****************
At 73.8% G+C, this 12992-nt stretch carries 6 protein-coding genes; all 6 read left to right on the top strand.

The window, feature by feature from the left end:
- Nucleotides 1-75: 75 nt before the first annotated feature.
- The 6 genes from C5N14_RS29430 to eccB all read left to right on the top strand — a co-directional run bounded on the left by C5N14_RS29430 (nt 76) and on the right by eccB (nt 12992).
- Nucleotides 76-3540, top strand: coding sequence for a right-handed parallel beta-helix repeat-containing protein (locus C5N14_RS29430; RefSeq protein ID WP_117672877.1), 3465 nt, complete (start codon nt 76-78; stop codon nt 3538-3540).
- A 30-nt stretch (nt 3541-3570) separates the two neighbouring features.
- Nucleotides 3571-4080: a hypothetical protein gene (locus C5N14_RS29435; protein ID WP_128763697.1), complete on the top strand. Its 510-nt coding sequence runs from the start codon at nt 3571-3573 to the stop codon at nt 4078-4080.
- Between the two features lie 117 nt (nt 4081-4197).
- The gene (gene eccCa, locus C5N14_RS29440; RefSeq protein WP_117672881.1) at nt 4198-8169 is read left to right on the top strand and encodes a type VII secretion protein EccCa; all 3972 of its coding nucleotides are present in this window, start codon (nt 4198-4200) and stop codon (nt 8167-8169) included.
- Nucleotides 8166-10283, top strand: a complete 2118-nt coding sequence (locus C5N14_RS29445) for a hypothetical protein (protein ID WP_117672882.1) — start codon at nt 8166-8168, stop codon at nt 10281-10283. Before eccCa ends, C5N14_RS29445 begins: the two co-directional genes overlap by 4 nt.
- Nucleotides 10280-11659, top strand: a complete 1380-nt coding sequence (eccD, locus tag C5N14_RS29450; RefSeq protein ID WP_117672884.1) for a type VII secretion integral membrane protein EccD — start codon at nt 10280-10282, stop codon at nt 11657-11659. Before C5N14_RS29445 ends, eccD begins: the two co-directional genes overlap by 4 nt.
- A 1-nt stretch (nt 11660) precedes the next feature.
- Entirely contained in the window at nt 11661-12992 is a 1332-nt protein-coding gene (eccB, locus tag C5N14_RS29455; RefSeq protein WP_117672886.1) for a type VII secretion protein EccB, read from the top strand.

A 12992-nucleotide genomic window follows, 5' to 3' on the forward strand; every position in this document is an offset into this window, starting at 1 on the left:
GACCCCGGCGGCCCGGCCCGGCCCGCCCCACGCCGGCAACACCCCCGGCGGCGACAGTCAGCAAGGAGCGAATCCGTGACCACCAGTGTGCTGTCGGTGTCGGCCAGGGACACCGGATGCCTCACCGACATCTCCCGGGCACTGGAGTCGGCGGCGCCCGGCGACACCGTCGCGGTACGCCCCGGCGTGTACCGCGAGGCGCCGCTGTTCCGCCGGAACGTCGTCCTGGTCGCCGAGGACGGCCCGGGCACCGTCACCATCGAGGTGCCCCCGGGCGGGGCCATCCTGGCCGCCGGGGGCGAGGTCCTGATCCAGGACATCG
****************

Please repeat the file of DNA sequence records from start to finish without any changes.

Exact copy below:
At 73.8% G+C, this 12992-nt stretch carries 6 protein-coding genes; all 6 read left to right on the top strand.

The window, feature by feature from the left end:
- Nucleotides 1-75: 75 nt before the first annotated feature.
- The 6 genes from C5N14_RS29430 to eccB all read left to right on the top strand — a co-directional run bounded on the left by C5N14_RS29430 (nt 76) and on the right by eccB (nt 12992).
- Nucleotides 76-3540, top strand: coding sequence for a right-handed parallel beta-helix repeat-containing protein (locus C5N14_RS29430; RefSeq protein ID WP_117672877.1), 3465 nt, complete (start codon nt 76-78; stop codon nt 3538-3540).
- A 30-nt stretch (nt 3541-3570) separates the two neighbouring features.
- Nucleotides 3571-4080: a hypothetical protein gene (locus C5N14_RS29435; protein ID WP_128763697.1), complete on the top strand. Its 510-nt coding sequence runs from the start codon at nt 3571-3573 to the stop codon at nt 4078-4080.
- Between the two features lie 117 nt (nt 4081-4197).
- The gene (gene eccCa, locus C5N14_RS29440; RefSeq protein WP_117672881.1) at nt 4198-8169 is read left to right on the top strand and encodes a type VII secretion protein EccCa; all 3972 of its coding nucleotides are present in this window, start codon (nt 4198-4200) and stop codon (nt 8167-8169) included.
- Nucleotides 8166-10283, top strand: a complete 2118-nt coding sequence (locus C5N14_RS29445) for a hypothetical protein (protein ID WP_117672882.1) — start codon at nt 8166-8168, stop codon at nt 10281-10283. Before eccCa ends, C5N14_RS29445 begins: the two co-directional genes overlap by 4 nt.
- Nucleotides 10280-11659, top strand: a complete 1380-nt coding sequence (eccD, locus tag C5N14_RS29450; RefSeq protein ID WP_117672884.1) for a type VII secretion integral membrane protein EccD — start codon at nt 10280-10282, stop codon at nt 11657-11659. Before C5N14_RS29445 ends, eccD begins: the two co-directional genes overlap by 4 nt.
- A 1-nt stretch (nt 11660) precedes the next feature.
- Entirely contained in the window at nt 11661-12992 is a 1332-nt protein-coding gene (eccB, locus tag C5N14_RS29455; RefSeq protein WP_117672886.1) for a type VII secretion protein EccB, read from the top strand.

A 12992-nucleotide genomic window follows, 5' to 3' on the forward strand; every position in this document is an offset into this window, starting at 1 on the left:
GACCCCGGCGGCCCGGCCCGGCCCGCCCCACGCCGGCAACACCCCCGGCGGCGACAGTCAGCAAGGAGCGAATCCGTGACCACCAGTGTGCTGTCGGTGTCGGCCAGGGACACCGGATGCCTCACCGACATCTCCCGGGCACTGGAGTCGGCGGCGCCCGGCGACACCGTCGCGGTACGCCCCGGCGTGTACCGCGAGGCGCCGCTGTTCCGCCGGAACGTCGTCCTGGTCGCCGAGGACGGCCCGGGCACCGTCACCATCGAGGTGCCCCCGGGCGGGGCCATCCTGGCCGCCGGGGGCGAGGTCCTGATCCAGGACATCG